Dr Brian Beach
28 Feb 2023
As in much of the world, England in the 21st century will experience significant social change as a result of population ageing. This will have major and wide-reaching impacts on individual lives, family dynamics, and the demand for public services. This is where the rich data on later life that ELSA provides plays a key role, as Dr Brian Beach from the Department of Epidemiology and Public Health at UCL explains.
Population ageing is seen as something of a slow-burning shift, and scholars and policymakers have been discussing the best ways to prepare and adapt for the future for several years. In fact, the Madrid International Plan of Action on Ageing was adopted by the United Nations in 2002, the same year that ELSA began.
At the same time, societies can experience shocks and crises that cause disruption in expectations: the COVID-19 pandemic being a clear example of this. In such circumstances, certain issues can gain prominence in public discourse, which further stimulate the need for robust research.
Depression in later life
A key area in which the pandemic has intensified discussions is around mental health. Although trends in mental health are shaped across the life course, later life is characterised by key experiences that may influence the risk for depressive disorders. Such experiences include retirement, the onset of chronic illness, spousal bereavement, or becoming an unpaid caregiver.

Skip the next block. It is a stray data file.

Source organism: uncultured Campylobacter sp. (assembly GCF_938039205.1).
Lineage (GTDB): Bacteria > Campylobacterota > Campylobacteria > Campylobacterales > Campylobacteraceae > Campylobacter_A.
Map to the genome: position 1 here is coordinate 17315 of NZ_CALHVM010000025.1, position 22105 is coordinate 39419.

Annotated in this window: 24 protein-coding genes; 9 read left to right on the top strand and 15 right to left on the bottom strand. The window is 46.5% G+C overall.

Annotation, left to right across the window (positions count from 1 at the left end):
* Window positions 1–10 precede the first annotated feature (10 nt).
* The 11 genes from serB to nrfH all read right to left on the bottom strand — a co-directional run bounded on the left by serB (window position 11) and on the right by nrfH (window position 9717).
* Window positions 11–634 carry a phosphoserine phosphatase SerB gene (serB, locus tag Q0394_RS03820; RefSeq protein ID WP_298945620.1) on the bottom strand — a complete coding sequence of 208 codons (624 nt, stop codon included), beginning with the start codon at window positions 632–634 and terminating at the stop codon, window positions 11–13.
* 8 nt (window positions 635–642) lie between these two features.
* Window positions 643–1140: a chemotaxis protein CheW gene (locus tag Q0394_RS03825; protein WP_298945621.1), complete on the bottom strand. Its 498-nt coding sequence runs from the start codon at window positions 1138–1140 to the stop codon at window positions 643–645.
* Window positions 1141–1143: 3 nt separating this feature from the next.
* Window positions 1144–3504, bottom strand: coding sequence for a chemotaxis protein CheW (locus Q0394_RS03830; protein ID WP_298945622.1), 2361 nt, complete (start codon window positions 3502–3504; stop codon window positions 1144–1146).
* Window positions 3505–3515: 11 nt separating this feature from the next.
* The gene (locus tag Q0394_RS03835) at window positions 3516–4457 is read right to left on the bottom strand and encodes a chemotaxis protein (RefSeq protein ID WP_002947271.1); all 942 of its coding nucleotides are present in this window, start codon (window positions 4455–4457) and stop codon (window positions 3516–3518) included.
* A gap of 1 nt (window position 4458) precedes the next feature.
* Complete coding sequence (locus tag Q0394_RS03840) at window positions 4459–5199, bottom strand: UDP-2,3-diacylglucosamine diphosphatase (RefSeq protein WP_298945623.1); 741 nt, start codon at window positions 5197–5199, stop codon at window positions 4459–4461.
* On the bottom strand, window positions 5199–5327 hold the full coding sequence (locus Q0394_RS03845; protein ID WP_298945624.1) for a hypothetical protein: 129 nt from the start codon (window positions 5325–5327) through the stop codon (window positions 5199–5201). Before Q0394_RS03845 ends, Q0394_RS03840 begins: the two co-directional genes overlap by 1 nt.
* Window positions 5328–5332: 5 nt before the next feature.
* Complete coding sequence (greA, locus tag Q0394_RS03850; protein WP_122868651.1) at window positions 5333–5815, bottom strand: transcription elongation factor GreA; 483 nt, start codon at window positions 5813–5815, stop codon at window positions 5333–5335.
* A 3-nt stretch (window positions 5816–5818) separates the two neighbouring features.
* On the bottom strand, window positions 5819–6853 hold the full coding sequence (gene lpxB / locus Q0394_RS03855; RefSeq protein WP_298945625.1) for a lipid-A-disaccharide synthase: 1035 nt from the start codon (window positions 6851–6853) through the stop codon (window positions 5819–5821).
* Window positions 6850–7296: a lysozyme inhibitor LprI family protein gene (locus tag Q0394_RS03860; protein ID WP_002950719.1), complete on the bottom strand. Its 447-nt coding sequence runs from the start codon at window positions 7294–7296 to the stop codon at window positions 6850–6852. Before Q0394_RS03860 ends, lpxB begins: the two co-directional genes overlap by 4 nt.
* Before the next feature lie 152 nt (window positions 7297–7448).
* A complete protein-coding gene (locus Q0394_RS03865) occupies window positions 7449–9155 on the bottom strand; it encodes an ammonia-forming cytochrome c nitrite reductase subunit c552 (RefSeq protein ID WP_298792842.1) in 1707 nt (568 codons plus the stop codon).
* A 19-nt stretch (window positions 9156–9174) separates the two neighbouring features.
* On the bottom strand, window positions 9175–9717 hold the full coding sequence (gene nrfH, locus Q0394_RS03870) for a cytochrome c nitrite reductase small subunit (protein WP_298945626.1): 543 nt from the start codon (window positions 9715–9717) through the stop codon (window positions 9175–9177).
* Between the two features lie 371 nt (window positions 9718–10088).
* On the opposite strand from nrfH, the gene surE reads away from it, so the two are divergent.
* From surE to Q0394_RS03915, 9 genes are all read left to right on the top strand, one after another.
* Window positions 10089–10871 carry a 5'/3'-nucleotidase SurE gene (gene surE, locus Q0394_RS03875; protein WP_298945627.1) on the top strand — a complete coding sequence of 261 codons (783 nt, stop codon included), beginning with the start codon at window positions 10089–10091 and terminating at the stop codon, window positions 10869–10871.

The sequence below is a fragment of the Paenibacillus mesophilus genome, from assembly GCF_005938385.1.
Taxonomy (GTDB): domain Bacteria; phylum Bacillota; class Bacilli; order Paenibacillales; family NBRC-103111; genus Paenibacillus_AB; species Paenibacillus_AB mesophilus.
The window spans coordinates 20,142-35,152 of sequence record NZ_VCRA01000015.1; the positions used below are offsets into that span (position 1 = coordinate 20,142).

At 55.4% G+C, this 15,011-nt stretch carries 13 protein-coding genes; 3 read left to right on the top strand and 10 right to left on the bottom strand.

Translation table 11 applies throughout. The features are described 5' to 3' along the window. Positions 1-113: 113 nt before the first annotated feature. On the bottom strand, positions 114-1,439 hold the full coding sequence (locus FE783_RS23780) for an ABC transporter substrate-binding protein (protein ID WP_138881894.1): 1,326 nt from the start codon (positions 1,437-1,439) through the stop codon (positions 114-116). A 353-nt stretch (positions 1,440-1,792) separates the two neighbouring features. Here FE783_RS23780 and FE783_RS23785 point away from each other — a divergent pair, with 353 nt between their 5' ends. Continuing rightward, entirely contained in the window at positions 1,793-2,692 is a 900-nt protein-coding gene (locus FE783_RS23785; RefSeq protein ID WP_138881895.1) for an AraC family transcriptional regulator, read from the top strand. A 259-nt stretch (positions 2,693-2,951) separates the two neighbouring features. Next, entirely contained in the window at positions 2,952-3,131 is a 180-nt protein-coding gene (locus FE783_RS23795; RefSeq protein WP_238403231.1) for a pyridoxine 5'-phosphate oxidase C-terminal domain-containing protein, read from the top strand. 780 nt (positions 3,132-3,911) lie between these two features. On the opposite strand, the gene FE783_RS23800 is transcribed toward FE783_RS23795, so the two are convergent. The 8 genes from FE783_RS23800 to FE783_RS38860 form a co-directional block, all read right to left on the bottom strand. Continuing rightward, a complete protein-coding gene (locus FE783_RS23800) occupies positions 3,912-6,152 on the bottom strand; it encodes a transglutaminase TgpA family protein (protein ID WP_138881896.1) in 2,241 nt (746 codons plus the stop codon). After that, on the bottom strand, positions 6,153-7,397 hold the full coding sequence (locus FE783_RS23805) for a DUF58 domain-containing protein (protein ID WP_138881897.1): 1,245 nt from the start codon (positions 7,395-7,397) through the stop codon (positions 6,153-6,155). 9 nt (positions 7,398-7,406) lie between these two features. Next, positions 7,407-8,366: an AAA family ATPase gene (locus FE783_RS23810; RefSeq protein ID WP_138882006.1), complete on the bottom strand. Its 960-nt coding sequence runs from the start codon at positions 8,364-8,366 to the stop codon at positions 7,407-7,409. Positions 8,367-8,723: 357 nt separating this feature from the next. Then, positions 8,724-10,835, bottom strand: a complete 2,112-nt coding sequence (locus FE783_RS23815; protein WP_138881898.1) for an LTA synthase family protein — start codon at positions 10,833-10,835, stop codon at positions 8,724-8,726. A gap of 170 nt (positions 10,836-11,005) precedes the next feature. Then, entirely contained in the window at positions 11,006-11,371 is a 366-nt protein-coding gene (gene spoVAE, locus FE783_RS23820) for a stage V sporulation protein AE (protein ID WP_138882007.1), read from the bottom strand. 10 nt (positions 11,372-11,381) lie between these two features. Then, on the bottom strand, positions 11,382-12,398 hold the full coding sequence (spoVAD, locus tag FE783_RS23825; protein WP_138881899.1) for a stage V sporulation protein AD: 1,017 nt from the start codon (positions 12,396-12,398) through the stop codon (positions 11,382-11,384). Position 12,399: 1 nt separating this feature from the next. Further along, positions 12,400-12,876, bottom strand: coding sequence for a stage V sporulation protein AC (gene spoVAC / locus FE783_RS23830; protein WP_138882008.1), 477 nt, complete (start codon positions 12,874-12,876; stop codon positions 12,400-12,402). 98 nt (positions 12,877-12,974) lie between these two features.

In addition, dementia has gained greater attention from policymakers in light of population ageing. Depression has been identified as a risk factor for dementia, while it also features as a symptom of dementia and cognitive impairment.
Along with Prof Paola Zaninotto and other colleagues on the ELSA team, I have been pursuing two streams of work to examine depression in these contexts, taking advantage of the innovation and richness of the ELSA data.
Later life transitions and trajectories of depression
To understand the role of significant life transitions on depression, our work takes advantage of 18 years of data collected in ELSA, tracking 6,890 people aged 50-69 at Wave 1 (2002/03) through to Wave 9 (2018/19). We assessed whether key transitions happened between waves, examining whether trajectories in the probability of depression were different before and after key later life events.